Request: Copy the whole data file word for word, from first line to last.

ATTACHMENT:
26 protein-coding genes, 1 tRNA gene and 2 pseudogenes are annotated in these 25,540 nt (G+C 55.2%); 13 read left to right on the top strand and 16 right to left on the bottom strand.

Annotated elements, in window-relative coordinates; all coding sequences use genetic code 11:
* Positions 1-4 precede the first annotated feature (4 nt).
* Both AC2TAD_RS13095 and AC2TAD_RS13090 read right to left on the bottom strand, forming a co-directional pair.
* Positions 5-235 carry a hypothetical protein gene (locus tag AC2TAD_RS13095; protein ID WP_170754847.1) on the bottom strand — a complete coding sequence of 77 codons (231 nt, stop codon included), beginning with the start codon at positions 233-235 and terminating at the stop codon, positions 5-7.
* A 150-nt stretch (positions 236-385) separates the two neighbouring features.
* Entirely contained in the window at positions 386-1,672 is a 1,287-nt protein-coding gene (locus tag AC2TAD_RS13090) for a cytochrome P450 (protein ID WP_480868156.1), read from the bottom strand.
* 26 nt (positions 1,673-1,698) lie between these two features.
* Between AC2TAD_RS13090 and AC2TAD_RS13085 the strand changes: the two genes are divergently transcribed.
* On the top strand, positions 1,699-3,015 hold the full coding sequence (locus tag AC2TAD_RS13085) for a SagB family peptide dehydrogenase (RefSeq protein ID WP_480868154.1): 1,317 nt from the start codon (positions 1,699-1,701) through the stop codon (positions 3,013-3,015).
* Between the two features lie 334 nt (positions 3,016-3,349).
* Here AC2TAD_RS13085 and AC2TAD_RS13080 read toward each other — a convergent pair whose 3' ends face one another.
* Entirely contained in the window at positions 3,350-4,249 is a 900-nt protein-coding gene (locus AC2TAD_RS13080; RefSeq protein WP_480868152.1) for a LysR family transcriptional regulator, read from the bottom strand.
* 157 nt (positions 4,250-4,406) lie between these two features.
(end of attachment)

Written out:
26 protein-coding genes, 1 tRNA gene and 2 pseudogenes are annotated in these 25,540 nt (G+C 55.2%); 13 read left to right on the top strand and 16 right to left on the bottom strand.

Annotated elements, in window-relative coordinates; all coding sequences use genetic code 11:
* Positions 1-4 precede the first annotated feature (4 nt).
* Both AC2TAD_RS13095 and AC2TAD_RS13090 read right to left on the bottom strand, forming a co-directional pair.
* Positions 5-235 carry a hypothetical protein gene (locus tag AC2TAD_RS13095; protein ID WP_170754847.1) on the bottom strand — a complete coding sequence of 77 codons (231 nt, stop codon included), beginning with the start codon at positions 233-235 and terminating at the stop codon, positions 5-7.
* A 150-nt stretch (positions 236-385) separates the two neighbouring features.
* Entirely contained in the window at positions 386-1,672 is a 1,287-nt protein-coding gene (locus tag AC2TAD_RS13090) for a cytochrome P450 (protein ID WP_480868156.1), read from the bottom strand.
* 26 nt (positions 1,673-1,698) lie between these two features.
* Between AC2TAD_RS13090 and AC2TAD_RS13085 the strand changes: the two genes are divergently transcribed.
* On the top strand, positions 1,699-3,015 hold the full coding sequence (locus tag AC2TAD_RS13085) for a SagB family peptide dehydrogenase (RefSeq protein ID WP_480868154.1): 1,317 nt from the start codon (positions 1,699-1,701) through the stop codon (positions 3,013-3,015).
* Between the two features lie 334 nt (positions 3,016-3,349).
* Here AC2TAD_RS13085 and AC2TAD_RS13080 read toward each other — a convergent pair whose 3' ends face one another.
* Entirely contained in the window at positions 3,350-4,249 is a 900-nt protein-coding gene (locus AC2TAD_RS13080; RefSeq protein WP_480868152.1) for a LysR family transcriptional regulator, read from the bottom strand.
* 157 nt (positions 4,250-4,406) lie between these two features.